Centipedes that live outdoors are always at risk of being prey to a number of different animals, insects, amphibians, mammals, and more.
They are easy prey, even though they are fast movers and will run and hide under rocks, logs, and leaf litter.
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What Eats Centipedes
We all know that centipedes are excellent at keeping pests out of the home or garden, such as spiders, flies, and other insects. At the same time, they are at risk of being eaten by a number of different animals, especially when living outdoors.
The animals that eat centipedes include:
The majority of wild birds will eat a centipede, especially the smaller ones. Wild birds prey on a number of different insects from spiders and crickets to centipedes.
Interesting Fact: But while centipedes are prey to hungry birds, there is the Phillip Island centipede (Cormocephalus coynei) that can eat more than three thousand five hundred seabird chicks every year. This occurs on a tiny island called Phillip Island, which is part of the South Pacific Norfolk Islands.
Some spider species will eat the younger and smaller centipedes. Centipedes are in a vulnerable position when they live outdoors, making them easy prey for spiders, such as the wolf spider or tarantula. These spiders create burrows, which make a passing centipede an easy meal.
At the same time, house centipedes, which are common in North America, are often attracted to a home because of the food it provides, such as spiders. Your house spider will eat small spiders that have taken up residence in your home.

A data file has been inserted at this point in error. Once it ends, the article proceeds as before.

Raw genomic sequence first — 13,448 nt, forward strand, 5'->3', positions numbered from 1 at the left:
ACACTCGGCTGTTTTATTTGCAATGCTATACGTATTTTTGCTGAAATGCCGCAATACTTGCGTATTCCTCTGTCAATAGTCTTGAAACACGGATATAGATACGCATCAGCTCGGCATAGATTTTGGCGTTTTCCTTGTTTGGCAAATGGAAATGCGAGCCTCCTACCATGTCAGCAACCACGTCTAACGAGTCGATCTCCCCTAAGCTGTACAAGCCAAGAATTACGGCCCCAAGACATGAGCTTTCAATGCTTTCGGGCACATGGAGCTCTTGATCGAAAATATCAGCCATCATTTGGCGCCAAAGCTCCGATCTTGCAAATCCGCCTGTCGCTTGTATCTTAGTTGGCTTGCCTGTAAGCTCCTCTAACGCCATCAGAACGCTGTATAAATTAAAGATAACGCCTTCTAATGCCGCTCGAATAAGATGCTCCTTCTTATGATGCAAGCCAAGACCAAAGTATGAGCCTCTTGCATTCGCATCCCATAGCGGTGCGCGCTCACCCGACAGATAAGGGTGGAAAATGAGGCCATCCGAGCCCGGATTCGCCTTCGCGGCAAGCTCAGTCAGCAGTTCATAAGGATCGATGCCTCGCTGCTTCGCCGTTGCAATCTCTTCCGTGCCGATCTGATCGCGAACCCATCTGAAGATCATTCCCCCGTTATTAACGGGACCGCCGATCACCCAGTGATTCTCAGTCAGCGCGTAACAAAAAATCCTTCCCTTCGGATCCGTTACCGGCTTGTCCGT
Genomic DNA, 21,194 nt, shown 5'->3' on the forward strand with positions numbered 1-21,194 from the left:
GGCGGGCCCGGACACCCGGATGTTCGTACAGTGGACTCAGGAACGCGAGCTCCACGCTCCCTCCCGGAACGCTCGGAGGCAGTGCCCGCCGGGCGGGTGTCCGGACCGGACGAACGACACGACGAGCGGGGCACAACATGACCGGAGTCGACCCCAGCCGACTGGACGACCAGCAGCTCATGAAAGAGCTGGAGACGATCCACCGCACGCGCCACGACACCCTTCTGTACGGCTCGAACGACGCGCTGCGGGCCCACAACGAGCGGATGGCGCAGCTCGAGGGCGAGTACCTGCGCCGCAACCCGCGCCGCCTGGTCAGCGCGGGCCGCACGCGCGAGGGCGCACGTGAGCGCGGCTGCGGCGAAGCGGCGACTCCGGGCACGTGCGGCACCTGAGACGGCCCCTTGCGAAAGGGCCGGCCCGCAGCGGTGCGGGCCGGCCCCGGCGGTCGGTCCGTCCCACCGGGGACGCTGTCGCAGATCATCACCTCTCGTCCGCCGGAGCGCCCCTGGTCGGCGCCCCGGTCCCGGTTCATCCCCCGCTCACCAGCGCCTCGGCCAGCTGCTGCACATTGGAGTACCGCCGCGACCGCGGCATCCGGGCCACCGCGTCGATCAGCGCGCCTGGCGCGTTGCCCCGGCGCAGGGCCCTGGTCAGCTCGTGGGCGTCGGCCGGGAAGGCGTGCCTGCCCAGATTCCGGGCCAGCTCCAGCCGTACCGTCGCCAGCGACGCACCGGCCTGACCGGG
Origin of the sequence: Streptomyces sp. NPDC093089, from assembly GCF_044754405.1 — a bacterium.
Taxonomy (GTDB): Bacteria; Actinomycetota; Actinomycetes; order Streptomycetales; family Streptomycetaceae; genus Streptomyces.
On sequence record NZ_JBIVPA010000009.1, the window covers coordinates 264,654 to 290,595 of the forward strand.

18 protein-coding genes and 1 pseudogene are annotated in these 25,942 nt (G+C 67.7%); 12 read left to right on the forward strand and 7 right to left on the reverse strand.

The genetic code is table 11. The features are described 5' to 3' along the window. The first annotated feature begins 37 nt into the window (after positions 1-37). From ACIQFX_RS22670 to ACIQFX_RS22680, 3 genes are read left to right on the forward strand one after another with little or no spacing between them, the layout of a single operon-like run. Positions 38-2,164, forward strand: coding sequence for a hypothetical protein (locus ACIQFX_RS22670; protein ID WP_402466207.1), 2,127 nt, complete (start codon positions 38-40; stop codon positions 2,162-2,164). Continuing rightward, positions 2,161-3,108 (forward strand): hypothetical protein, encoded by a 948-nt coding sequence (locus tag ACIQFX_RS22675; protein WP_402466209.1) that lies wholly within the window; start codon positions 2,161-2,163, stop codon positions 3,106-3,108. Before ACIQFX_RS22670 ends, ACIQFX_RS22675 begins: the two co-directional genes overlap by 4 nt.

Mongooses are small carnivorous mammals, they are native to Africa, Asia, and southern Europe. They feed mostly on insects, but are opportunistic eaters and will also eat earthworms, birds, rodents, lizards, centipedes, and any pet food you may leave out for your dog or cat in your yard.
Mongooses have a reputation in southern Africa for their bravery in trying to prey on some of the most dangerous and venomous snakes, such as the King Cobra. Their long and sharp claws are used for digging, helping them find centipedes and other insects under the soil.
Mice are usually omnivorous, eating fruits, grains, and seeds. There is one mouse, the grasshopper mouse, which is found in North America that feeds o arthropods and insects.
The grasshopper mouse is a distant relation to the common house mouse and is endemic to the United States and Mexico. They can grow to 12.7 inches in body length with a 6cm tail.
These are carnivorous rodents that eat grasshoppers, worms, scorpions, centipedes, snakes, and other mice. They are very cat-like in how they approach their prey, sneaking up to the prey quietly and howling. They are also immune to numerous venom which may be released by their prey, including scorpions, centipedes, and snakes.
They have a reputation for preying on venomous arthropods, such as centipedes that kill mice by biting them and releasing a toxin. The centipede can only inject venom if they are holding the prey, therefore the mouse moves fast, staying out of reach.
They bite the centipede over and over, working through the exoskeleton and causing damage to the central nervous system. Once the centipede is paralyzed the mouse can feed safely.
Salamanders are amphibians that look like lizards with slender bodies and short limbs. They are opportunistic eaters and will not be specific about what they eat. They eat anything of reasonable size from crabs and fish to small mammals, insects, and centipedes.
Dusky salamanders in the Appalachian Mountains are known for their diet of springtails, moths, grasshoppers, spiders, centipedes, flies, and beetles. They are known for cannibalism, especially when there is a shortage of prey.
The majority of salamanders have small teeth in their lower and upper jaw, enabling them to grip prey. When their prey struggles, the tips of the teeth can relax and bend, which encourages the prey to move towards their throat, reducing the risk of escape.
6. Frogs and Toads